I was just so proud of her. It was this overwhelming like, this is so amazing. I think I appreciate it much more now, because I’m in business too. It was just so good. We talk every Monday morning. Well we haven’t in a while. When people give you genuine compliments, then it’s just so – it lands different than if you just say, “Oh, yeah. Your hair looks good today, or whatever.”

[0:07:35.7] ANNA NEWELL JONES: Which is nice to hear, but it’s different.

[0:07:36.7] ERIN LINEHAN: It is nice to hear.

[0:07:37.8] AMY MOORE: Yeah, totally.

[0:07:39.2] ERIN LINEHAN: Words like, “Oh.” Because it takes a second I think for it to come in to the person and there’s a – then it clicks and then the person lights up, or glows in a way that feels solid, like standing in their truth, what we talked about last time. I’m not great with verbal affirmation of my love language, but when I have it and I can share that, then it lands well.

[0:08:03.0] ANNA NEWELL JONES: Is that your Love Language?

[0:08:03.6] ERIN LINEHAN: No. That is gifts and verbal affirmations are on the bottom. Physical touch, Anna. 

[0:08:07.1] AMY MOORE: Says the hugger. 

[0:08:11.9] ERIN LINEHAN: So acts of service and physical touch. 

[0:08:13.9] ANNA NEWELL JONES: Okay, what about you Amy? I’m just curious.

[0:08:16.3] AMY MOORE: I don’t remember. I don’t remember. I should do that again, really. How about you?

[0:08:20.3] ANNA NEWELL JONES: Mine’s verbal affirmations and quality time.

[0:08:25.1] ERIN LINEHAN: Yeah, quality time is up there too. Yeah.

[0:08:25.8] AMY MOORE: Quality time I think was one for me.

[0:08:28.2] ANNA NEWELL JONES: Yeah. A little nugget. Got to learn these things about you two. Okay, so that’s awesome. Sounds like it went well.

[0:08:35.5] ERIN LINEHAN: That did go well. Yeah. It was just – Yeah, it’s just nice to be able to do it.

[0:08:39.3] ANNA NEWELL JONES: Yeah. I noticed that people really love hearing feedback about themselves.

[0:08:43.8] AMY MOORE: Oh, yes. Yes.

[0:08:45.6] ANNA NEWELL JONES: When you say something complimentary about something that’s non-physical. It’s just like, “Oh, someone really saw what I’m doing.” For this challenge, one of the examples I have is I called my sister, actually talking about this episode and her perception of it and all of this. She and I was like, “I knew you’d be the person to ask about this.” She just was like, “Oh.” Then she had another great thing to say about – that was super insightful that I knew she would have. It was just, people love hearing those kinds of feedback, I think even if it’s not their –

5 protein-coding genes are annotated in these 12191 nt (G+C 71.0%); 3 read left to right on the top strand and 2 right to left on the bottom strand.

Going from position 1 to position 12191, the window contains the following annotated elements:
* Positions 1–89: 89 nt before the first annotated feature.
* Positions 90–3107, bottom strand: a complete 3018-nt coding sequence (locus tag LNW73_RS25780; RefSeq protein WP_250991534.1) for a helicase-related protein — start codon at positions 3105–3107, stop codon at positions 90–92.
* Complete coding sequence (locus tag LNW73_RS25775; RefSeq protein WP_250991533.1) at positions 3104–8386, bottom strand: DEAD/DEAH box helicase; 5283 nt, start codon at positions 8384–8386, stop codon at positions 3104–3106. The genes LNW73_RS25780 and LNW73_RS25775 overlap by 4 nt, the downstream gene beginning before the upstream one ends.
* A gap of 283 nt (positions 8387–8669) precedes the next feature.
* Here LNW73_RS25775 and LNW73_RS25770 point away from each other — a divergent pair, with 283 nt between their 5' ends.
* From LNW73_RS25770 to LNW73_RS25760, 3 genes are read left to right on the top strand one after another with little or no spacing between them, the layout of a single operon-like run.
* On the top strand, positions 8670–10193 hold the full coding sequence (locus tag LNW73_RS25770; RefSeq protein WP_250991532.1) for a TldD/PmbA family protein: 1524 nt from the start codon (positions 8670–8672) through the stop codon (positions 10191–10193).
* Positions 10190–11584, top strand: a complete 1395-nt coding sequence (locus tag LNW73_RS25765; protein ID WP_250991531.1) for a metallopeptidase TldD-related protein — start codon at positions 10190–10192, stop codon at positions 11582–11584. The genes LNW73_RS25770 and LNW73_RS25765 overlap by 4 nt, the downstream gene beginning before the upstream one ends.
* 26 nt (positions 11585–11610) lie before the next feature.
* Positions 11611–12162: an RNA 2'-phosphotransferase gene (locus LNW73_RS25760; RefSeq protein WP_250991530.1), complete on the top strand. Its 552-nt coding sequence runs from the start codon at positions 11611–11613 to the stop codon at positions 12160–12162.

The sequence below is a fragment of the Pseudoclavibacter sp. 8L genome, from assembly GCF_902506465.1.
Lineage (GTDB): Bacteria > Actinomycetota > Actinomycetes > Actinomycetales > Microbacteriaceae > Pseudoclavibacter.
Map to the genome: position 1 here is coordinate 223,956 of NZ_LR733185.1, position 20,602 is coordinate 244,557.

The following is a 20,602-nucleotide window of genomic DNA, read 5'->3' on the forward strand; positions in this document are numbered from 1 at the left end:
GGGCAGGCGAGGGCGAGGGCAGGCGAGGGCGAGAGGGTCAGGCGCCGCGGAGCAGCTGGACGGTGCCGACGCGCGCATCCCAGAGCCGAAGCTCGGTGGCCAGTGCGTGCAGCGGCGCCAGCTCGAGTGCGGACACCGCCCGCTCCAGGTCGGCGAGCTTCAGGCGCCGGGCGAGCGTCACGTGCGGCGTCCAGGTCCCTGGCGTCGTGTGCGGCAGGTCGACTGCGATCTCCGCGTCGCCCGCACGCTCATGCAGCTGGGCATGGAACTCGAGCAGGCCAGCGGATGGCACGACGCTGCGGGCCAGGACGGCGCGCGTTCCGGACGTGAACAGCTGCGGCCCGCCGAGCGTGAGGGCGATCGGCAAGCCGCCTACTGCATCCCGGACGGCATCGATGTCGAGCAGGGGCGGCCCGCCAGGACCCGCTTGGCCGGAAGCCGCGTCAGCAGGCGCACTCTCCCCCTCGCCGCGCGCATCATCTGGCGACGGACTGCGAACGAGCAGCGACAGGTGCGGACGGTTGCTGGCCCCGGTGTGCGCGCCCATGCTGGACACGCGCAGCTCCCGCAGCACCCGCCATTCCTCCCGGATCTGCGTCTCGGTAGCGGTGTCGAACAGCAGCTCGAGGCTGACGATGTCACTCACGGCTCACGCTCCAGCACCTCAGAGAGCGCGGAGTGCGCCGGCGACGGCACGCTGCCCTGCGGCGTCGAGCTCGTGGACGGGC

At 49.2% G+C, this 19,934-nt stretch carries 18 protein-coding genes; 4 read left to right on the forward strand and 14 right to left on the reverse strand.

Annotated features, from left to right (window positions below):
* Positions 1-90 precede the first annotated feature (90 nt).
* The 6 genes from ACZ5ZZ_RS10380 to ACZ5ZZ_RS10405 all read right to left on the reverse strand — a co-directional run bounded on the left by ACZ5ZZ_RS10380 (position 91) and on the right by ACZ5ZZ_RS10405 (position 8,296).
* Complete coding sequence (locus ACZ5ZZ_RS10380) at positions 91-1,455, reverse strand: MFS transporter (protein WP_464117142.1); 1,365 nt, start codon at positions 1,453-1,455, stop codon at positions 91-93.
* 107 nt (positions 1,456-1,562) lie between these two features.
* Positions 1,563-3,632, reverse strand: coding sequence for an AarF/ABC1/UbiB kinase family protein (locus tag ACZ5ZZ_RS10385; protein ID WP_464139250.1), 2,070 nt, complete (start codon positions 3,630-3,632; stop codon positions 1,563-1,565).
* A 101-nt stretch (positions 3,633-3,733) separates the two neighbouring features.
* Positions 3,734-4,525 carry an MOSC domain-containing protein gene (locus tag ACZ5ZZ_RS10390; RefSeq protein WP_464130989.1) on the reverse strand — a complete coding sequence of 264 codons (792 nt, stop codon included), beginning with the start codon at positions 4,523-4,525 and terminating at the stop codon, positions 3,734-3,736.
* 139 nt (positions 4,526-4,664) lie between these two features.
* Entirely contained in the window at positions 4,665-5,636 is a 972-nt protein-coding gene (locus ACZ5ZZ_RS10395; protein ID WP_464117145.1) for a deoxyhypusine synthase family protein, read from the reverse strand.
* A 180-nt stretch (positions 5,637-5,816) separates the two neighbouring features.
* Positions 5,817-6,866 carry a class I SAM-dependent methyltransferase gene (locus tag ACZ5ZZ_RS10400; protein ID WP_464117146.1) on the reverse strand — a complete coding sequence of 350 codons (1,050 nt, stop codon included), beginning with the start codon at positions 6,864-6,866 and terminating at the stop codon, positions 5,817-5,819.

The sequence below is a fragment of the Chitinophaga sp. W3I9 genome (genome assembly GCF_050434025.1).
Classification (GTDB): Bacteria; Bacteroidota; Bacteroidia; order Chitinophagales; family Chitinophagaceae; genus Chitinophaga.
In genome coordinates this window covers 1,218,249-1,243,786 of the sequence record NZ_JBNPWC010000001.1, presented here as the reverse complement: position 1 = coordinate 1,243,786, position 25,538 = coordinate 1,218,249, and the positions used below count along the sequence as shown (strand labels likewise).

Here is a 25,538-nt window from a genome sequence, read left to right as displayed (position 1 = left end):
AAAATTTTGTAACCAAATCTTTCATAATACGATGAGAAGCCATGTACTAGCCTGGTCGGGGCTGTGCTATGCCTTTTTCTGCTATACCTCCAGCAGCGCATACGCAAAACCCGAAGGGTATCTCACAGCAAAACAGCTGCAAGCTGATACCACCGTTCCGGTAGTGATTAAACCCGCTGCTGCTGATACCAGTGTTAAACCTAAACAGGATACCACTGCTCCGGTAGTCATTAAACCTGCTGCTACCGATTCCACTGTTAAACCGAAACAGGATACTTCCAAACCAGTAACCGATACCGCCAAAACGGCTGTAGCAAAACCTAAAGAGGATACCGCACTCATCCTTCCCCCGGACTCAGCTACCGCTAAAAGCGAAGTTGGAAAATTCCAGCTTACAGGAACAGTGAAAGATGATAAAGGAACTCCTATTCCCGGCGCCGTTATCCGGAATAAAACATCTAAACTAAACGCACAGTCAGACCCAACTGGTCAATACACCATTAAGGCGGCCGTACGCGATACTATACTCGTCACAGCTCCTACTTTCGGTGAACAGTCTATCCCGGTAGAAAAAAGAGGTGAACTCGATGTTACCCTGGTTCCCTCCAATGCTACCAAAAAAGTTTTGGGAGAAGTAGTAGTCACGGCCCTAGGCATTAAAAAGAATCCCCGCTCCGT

[0:09:24.0] AMY MOORE: I think it’s also really a great way to connect and let someone become a little bit more vulnerable. If you are genuinely complimenting someone about some personal attribute or whatever, I did that over the weekend. I think, just some people can open up a little bit more, or they are more likely to then give more, whether it’s physical, or whether it’s emotional, or whatever. It opens up that connection more. It takes your guard down and you’re like, “Okay.” Makes a safe space.

[0:10:00.5] ANNA NEWELL JONES: Well, and it’s like, I’m being seen for these things that I’m bringing to the table. It’s like, “I want to bring more of those things to the table maybe.”

[0:10:07.9] ERIN LINEHAN: On the flipside, if someone gives you a bullshit, blowing smoke up your ass compliment, it feels just gross. Yes.

[0:10:17.4] AMY MOORE: Yeah. I always feel like that when I give someone a compliment and they’re genuinely being like, “Oh, yeah. I really like this.” Then they’re like, “Give me one right back.” Like, “Oh, we don’t really need to do that.”

[0:10:28.1] ERIN LINEHAN: No. I wasn’t saying that so you would tell me something back.

[0:10:31.3] ANNA NEWELL JONES: Yeah, it’s my hair is not that great. No, we don’t need to do that. Just take it. Just say, “Thank you. We’re good.” Whatever. Yeah, so we would love to hear how your experience was with that. We have another awesome five-star review.

[0:10:46.7] AMY MOORE: Yes. We do thank you, thank you 29LucyJane66.

[0:10:52.3] ANNA NEWELL JONES: I love it.

[0:10:53.0] AMY MOORE: I love it too. Here’s what it says: “Connection is everything! Love this podcast. We have been increasingly moving away from the people we love, because of busyness and life. This gathering of friends to chat about connection and deep relationships is needed. My own Golden Girls group has kept me afloat for years. Maybe we should have a podcast.” Thinking emoji.

[0:11:20.5] ANNA NEWELL JONES: I totally think you should.

[0:11:21.6] ERIN LINEHAN: Do it, Lucy Jane.

[0:11:23.5] AMY MOORE: Yes. That’s so great. Thank you.

[0:11:24.9] ANNA NEWELL JONES: That was one it’s ready to listen to.

[0:11:26.7] ERIN LINEHAN: The Golden Girls House.

[0:11:28.5] AMY MOORE: That’s awesome.

[0:11:29.7] ANNA NEWELL JONES: That’s so awesome.

[0:11:30.7] AMY MOORE: That is really great. Thank you.

[0:11:32.3] ANNA NEWELL JONES: Yeah, your reviews help the show be found. We’re so, so thankful for those. Keep them coming. Share them with your friends and your review might just be featured on the podcast. Keep them coming. We love hearing from you.

[0:11:44.1] AMY MOORE: Awesome.

[0:11:44.8] ANNA NEWELL JONES: Okay. Gosh, this is a big one. The connection to productivities/achievement. There’s a lot that comes up with this. This is all the things that come to mind when we talk about this is connection to work, productivity, the internal drive to succeed, the hustle for worthiness, ala Brené Brown, the obsession with the doing over functioning, high-achieving, perfectionism, ambition, hustle, workaholism, the inability to settle once you hit your goal. A lot of stuff, right?